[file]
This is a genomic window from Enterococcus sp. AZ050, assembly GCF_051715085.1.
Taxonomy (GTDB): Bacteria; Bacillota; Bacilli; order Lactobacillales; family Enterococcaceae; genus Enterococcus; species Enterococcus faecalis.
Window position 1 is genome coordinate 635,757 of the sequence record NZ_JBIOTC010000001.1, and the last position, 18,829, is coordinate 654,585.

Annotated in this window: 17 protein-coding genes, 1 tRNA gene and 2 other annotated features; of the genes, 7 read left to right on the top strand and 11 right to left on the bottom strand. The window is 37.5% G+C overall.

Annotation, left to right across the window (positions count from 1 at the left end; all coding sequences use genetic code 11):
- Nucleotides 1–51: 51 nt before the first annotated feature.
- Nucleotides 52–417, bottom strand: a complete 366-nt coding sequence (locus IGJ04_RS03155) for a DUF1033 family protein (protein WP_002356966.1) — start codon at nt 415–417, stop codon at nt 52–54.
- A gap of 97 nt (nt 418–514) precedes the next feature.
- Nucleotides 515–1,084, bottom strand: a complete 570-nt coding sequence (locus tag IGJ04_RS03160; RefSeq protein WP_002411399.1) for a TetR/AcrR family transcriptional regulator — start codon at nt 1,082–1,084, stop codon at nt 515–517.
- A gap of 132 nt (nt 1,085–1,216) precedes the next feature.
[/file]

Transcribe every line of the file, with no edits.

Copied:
This is a genomic window from Enterococcus sp. AZ050, assembly GCF_051715085.1.
Taxonomy (GTDB): Bacteria; Bacillota; Bacilli; order Lactobacillales; family Enterococcaceae; genus Enterococcus; species Enterococcus faecalis.
Window position 1 is genome coordinate 635,757 of the sequence record NZ_JBIOTC010000001.1, and the last position, 18,829, is coordinate 654,585.

Annotated in this window: 17 protein-coding genes, 1 tRNA gene and 2 other annotated features; of the genes, 7 read left to right on the top strand and 11 right to left on the bottom strand. The window is 37.5% G+C overall.

Annotation, left to right across the window (positions count from 1 at the left end; all coding sequences use genetic code 11):
- Nucleotides 1–51: 51 nt before the first annotated feature.
- Nucleotides 52–417, bottom strand: a complete 366-nt coding sequence (locus IGJ04_RS03155) for a DUF1033 family protein (protein WP_002356966.1) — start codon at nt 415–417, stop codon at nt 52–54.
- A gap of 97 nt (nt 418–514) precedes the next feature.
- Nucleotides 515–1,084, bottom strand: a complete 570-nt coding sequence (locus tag IGJ04_RS03160; RefSeq protein WP_002411399.1) for a TetR/AcrR family transcriptional regulator — start codon at nt 1,082–1,084, stop codon at nt 515–517.
- A gap of 132 nt (nt 1,085–1,216) precedes the next feature.